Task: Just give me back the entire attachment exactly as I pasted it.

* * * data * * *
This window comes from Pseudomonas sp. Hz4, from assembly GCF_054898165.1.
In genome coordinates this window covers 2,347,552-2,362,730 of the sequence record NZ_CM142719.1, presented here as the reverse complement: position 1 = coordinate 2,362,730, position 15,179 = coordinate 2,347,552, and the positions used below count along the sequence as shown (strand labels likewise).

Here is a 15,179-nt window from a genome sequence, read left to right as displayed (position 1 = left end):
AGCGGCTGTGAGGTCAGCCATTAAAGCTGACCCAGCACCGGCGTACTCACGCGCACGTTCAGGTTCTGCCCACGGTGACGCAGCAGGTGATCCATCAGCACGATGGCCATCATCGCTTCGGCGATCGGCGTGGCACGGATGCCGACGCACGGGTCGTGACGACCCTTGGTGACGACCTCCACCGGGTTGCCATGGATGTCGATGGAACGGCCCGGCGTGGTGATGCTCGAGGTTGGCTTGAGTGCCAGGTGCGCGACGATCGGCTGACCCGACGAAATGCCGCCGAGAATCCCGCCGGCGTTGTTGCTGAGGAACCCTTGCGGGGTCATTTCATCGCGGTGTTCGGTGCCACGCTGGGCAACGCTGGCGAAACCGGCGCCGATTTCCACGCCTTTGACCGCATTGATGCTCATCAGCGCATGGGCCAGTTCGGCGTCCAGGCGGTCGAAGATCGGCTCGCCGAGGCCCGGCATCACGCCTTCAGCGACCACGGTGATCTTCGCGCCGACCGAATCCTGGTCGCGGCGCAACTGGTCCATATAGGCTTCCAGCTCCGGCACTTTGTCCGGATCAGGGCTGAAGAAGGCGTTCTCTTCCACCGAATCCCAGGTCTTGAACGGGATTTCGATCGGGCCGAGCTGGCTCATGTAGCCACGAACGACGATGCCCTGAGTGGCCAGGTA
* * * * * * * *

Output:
This window comes from Pseudomonas sp. Hz4, from assembly GCF_054898165.1.
In genome coordinates this window covers 2,347,552-2,362,730 of the sequence record NZ_CM142719.1, presented here as the reverse complement: position 1 = coordinate 2,362,730, position 15,179 = coordinate 2,347,552, and the positions used below count along the sequence as shown (strand labels likewise).

Here is a 15,179-nt window from a genome sequence, read left to right as displayed (position 1 = left end):
AGCGGCTGTGAGGTCAGCCATTAAAGCTGACCCAGCACCGGCGTACTCACGCGCACGTTCAGGTTCTGCCCACGGTGACGCAGCAGGTGATCCATCAGCACGATGGCCATCATCGCTTCGGCGATCGGCGTGGCACGGATGCCGACGCACGGGTCGTGACGACCCTTGGTGACGACCTCCACCGGGTTGCCATGGATGTCGATGGAACGGCCCGGCGTGGTGATGCTCGAGGTTGGCTTGAGTGCCAGGTGCGCGACGATCGGCTGACCCGACGAAATGCCGCCGAGAATCCCGCCGGCGTTGTTGCTGAGGAACCCTTGCGGGGTCATTTCATCGCGGTGTTCGGTGCCACGCTGGGCAACGCTGGCGAAACCGGCGCCGATTTCCACGCCTTTGACCGCATTGATGCTCATCAGCGCATGGGCCAGTTCGGCGTCCAGGCGGTCGAAGATCGGCTCGCCGAGGCCCGGCATCACGCCTTCAGCGACCACGGTGATCTTCGCGCCGACCGAATCCTGGTCGCGGCGCAACTGGTCCATATAGGCTTCCAGCTCCGGCACTTTGTCCGGATCAGGGCTGAAGAAGGCGTTCTCTTCCACCGAATCCCAGGTCTTGAACGGGATTTCGATCGGGCCGAGCTGGCTCATGTAGCCACGAACGACGATGCCCTGAGTGGCCAGGTA